Tony Gwynn valued every one of his 3,141 hits.
The San Diego Padres Hall of Fame outfielder died five years ago today from complications of cancer.
Gwynn would be 59 years old if he were still alive. The 15-time All-Star and eight-time National League batting champion finished a 20-year career with a .338 career average and left a legacy as one of the consummate good guys in the sport.
He also frustrated the game’s best pitchers along the way.
FOSTER: Tony Gwynn’s greatness wasn’t just in the totals, but in the details
MLB Network analyst John Smoltz, a Hall of Fame pitcher with the Atlanta Braves, remembered one of those hits in a telecast the day after Gwynn died, which is part of a hidden layer in Gwynn’s remarkable legacy as a hitter.
Smoltz turned back to April 14, 1996, a game in which he had a no-hitter in the sixth inning when he faced Gwynn, who hit .353 that season and was in the middle of a run in which he won the batting title in four straight seasons.
“Tony Gwynn hit a ball to left field that Ryan (Klesko) tracked down and got in his glove and it dropped,” Smoltz said on a June 17, 2014, Fox Sports South telecast. “I was just sure it was an error. I guarantee it was an error. I turned around. Double. Of course, they weren’t going to change it. I lost the bid at a no hitter.”
Smoltz said he bumped into Gwynn at a card show later, and both remembered that moment.
“I would tell him all the time, ‘You think one less hit is going to matter in a Hall of Fame career?'” Smoltz said. “He used to laugh, because it was a hit, granted, to Tony Gwynn. Anybody else it would have been an error.”
That’s all part of a remarkable thread in Gwynn’s many hitting accomplishments. Consider his career numbers against Atlanta’s Big Three of Smoltz, Greg Maddux and Tom Glavine.
Including the 1998 NLCS, which the Padres won in six games, Gwynn hit .303 (30 of 99) against Glavine, .415 (39 of 94) against Maddux and .444 (32 of 72) against Smoltz. In 287 career plate appearances against those three pitchers, Gwynn had just three strikeouts. Glavine had two. Smoltz had one.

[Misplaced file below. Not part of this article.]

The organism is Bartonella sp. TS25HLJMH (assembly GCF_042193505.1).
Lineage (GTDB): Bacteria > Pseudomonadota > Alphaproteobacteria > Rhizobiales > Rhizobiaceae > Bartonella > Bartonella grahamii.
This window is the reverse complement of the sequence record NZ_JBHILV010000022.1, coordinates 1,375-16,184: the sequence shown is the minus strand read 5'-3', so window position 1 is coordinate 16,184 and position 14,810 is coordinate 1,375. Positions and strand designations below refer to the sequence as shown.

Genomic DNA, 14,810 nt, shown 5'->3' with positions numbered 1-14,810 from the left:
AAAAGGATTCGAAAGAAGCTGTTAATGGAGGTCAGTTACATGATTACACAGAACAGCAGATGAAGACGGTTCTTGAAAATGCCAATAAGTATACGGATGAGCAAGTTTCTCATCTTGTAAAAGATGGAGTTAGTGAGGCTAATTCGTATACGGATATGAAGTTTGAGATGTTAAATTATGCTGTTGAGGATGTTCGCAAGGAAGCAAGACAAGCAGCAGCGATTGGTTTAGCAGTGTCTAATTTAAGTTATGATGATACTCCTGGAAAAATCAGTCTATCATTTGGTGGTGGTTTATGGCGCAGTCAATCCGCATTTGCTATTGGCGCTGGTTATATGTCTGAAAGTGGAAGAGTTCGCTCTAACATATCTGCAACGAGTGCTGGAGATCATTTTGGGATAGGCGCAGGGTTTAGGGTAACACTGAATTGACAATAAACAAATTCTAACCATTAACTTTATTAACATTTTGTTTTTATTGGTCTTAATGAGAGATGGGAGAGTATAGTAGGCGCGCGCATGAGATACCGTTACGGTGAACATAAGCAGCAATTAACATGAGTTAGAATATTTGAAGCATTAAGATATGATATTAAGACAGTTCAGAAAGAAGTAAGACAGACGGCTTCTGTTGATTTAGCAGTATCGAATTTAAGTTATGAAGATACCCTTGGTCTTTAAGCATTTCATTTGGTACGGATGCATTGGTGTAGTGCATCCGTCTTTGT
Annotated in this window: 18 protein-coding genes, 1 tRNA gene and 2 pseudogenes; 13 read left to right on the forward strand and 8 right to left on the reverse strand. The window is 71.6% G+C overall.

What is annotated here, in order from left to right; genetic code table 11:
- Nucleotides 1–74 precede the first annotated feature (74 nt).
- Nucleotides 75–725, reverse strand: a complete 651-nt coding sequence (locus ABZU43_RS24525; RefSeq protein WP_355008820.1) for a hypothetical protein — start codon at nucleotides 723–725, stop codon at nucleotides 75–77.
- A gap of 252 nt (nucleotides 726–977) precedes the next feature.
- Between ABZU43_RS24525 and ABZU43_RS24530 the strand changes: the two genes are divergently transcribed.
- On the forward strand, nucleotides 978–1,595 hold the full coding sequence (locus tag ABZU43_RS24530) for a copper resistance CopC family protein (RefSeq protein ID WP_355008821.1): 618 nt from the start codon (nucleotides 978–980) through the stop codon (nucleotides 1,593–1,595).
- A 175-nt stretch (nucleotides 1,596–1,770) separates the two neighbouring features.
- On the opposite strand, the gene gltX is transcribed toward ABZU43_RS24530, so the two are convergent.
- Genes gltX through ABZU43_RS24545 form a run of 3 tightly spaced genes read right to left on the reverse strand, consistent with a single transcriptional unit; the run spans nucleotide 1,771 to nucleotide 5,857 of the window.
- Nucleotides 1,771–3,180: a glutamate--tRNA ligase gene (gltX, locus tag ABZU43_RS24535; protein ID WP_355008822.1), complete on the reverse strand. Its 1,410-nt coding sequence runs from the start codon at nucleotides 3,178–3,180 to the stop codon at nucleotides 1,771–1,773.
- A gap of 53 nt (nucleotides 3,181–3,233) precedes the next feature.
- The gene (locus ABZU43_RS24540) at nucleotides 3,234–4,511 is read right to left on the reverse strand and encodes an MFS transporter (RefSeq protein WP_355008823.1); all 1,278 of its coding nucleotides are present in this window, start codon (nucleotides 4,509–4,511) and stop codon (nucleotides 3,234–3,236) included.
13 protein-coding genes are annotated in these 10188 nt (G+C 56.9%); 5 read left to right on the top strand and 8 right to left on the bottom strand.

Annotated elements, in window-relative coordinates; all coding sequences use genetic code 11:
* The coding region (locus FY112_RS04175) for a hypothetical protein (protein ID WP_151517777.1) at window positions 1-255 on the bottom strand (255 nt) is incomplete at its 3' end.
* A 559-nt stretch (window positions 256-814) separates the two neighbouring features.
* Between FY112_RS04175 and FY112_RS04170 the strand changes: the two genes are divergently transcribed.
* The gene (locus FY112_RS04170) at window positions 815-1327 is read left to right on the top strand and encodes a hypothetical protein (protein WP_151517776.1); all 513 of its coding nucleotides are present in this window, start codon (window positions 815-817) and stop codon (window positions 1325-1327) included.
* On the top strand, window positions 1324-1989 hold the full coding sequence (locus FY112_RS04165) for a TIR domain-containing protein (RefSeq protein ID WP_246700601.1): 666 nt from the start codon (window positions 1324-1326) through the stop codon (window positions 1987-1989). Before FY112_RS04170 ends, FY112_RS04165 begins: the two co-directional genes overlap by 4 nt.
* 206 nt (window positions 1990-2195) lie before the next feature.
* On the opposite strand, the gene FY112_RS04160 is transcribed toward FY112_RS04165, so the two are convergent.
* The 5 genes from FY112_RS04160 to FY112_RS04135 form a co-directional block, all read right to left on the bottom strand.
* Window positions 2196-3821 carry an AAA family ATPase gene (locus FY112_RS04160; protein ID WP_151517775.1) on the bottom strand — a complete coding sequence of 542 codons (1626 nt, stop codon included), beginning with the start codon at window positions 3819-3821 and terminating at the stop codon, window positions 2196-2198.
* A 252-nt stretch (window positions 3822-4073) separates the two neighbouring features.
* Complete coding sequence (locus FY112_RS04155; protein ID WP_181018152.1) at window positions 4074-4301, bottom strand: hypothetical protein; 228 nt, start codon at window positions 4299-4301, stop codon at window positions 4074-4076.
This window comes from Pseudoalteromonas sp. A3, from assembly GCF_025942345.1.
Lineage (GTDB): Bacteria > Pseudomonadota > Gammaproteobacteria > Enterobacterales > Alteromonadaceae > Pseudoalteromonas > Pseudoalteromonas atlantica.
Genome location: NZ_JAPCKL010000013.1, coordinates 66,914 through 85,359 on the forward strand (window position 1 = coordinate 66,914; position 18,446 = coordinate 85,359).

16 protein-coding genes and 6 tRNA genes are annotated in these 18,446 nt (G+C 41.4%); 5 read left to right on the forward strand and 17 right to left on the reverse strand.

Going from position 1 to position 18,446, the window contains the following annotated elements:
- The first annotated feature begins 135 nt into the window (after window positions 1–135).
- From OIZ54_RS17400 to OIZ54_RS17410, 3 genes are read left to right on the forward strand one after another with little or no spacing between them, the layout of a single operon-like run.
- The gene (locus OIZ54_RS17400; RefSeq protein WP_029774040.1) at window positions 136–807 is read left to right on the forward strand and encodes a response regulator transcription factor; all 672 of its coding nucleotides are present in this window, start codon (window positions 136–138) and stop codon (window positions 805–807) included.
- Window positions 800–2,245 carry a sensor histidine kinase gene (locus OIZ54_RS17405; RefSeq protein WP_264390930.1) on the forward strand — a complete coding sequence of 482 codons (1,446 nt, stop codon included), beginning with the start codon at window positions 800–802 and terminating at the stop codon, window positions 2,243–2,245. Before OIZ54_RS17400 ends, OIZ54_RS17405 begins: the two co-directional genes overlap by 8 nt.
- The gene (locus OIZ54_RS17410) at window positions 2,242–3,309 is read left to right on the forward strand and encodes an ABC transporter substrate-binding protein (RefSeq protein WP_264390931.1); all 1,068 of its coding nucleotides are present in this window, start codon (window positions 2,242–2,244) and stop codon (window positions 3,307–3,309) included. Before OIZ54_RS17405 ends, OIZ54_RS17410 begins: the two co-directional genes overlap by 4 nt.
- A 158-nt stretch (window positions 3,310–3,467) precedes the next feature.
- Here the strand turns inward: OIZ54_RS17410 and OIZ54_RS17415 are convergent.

“I tried everything,” Smoltz said on the telecast. “I even threw knuckleballs. I tried everything I could. … What he was so good at was he recognized anything you were trying to do. And he saw it quicker than anybody else.”
Gwynn used that advantage to pile up those batting titles, and he was hitting .394 when the strike-shortened 1994 season ended in mid-August. That’s the closest a player has come to hitting .400 since Ted Williams hit .406 in 1941. George Brett hit .390 over a full season in 1980.
Gwynn was known for that hitting, but his legacy endures as the working man’s hero in baseball. Smoltz said he enjoyed simply talking to Gwynn during those All-Star breaks. Gwynn didn’t keep his knowledge of hitting a secret. He loved to share that with everyone.
“I can’t think of a superstar, and maybe he was a little under-appreciated from a superstar standpoint because he wasn’t arrogant,” Smoltz said. “He was one of the class guys and great at what he did. Probably the single best hitter I’ve ever seen.”
The hardest part for Smoltz was knowing he couldn’t strike Gwynn out.
“He was a master at taking what you delivered and using it to his advantage,” Smoltz said. “If I could go back in time I and had to do all over again I would throw the pitch right down the middle.”
Even though nobody would ever dare throw a pitch down the middle to Gwynn.
You would not do that to someone who values every single hit.
Source: Read Full Article